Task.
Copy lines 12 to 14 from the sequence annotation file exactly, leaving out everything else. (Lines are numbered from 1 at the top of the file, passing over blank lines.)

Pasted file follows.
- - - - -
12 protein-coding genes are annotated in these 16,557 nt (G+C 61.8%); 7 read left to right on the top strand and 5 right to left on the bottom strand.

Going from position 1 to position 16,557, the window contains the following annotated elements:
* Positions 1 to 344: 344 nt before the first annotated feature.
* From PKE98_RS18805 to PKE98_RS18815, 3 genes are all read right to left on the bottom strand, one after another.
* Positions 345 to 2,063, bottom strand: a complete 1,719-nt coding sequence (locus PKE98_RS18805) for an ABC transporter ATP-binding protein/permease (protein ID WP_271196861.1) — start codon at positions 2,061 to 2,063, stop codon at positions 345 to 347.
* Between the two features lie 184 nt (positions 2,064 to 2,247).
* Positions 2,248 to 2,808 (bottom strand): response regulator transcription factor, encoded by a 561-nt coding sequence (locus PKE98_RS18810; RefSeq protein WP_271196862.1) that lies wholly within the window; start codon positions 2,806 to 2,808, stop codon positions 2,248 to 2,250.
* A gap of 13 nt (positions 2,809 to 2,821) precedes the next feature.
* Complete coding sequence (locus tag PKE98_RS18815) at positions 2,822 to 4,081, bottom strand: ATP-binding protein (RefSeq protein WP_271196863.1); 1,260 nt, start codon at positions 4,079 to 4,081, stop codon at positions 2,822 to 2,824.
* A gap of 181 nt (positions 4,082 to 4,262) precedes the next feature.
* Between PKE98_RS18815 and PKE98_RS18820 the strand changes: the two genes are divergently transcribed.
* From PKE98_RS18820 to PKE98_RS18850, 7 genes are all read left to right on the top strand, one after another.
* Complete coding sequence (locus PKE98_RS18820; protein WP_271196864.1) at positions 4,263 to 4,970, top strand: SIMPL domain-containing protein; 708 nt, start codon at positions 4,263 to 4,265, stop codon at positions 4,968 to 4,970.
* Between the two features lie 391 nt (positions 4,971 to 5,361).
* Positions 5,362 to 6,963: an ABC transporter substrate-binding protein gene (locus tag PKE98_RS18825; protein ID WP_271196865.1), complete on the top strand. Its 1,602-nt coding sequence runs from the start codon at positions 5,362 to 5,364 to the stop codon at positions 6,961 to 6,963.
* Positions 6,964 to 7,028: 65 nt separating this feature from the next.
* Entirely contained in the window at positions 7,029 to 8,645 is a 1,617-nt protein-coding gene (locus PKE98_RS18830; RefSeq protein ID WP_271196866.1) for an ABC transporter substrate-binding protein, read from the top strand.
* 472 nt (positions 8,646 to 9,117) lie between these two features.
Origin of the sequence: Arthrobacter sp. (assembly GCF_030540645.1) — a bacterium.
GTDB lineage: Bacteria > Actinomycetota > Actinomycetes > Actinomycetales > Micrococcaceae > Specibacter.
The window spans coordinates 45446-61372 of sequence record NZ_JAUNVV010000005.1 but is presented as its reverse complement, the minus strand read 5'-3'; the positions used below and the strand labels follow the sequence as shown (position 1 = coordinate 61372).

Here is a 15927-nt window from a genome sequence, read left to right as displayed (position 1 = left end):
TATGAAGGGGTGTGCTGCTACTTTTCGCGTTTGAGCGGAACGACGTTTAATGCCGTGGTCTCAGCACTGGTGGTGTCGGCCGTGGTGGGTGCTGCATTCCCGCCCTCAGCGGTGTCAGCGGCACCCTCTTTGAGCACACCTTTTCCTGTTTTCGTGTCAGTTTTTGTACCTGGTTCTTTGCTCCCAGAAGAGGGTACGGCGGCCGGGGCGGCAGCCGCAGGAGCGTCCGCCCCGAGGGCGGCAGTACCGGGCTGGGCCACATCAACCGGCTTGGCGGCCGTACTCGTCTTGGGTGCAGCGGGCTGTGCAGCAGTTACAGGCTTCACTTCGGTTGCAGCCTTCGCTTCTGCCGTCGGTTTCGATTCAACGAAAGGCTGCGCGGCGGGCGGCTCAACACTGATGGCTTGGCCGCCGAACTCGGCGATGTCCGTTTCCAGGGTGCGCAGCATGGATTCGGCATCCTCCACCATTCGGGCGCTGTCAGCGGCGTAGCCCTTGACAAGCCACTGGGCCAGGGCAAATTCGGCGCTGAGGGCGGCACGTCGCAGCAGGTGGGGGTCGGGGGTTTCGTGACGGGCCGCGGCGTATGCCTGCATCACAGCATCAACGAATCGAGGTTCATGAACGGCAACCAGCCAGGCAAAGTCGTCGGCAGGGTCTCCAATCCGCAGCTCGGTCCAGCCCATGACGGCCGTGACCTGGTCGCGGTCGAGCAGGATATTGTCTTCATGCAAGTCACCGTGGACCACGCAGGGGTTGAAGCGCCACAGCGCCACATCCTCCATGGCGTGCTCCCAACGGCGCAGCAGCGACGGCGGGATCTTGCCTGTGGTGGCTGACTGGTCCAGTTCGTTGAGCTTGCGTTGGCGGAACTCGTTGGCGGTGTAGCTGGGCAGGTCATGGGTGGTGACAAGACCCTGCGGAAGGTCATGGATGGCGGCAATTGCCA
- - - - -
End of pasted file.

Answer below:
* From PKE98_RS18820 to PKE98_RS18850, 7 genes are all read left to right on the top strand, one after another.
* Complete coding sequence (locus PKE98_RS18820; protein WP_271196864.1) at positions 4,263 to 4,970, top strand: SIMPL domain-containing protein; 708 nt, start codon at positions 4,263 to 4,265, stop codon at positions 4,968 to 4,970.
* Between the two features lie 391 nt (positions 4,971 to 5,361).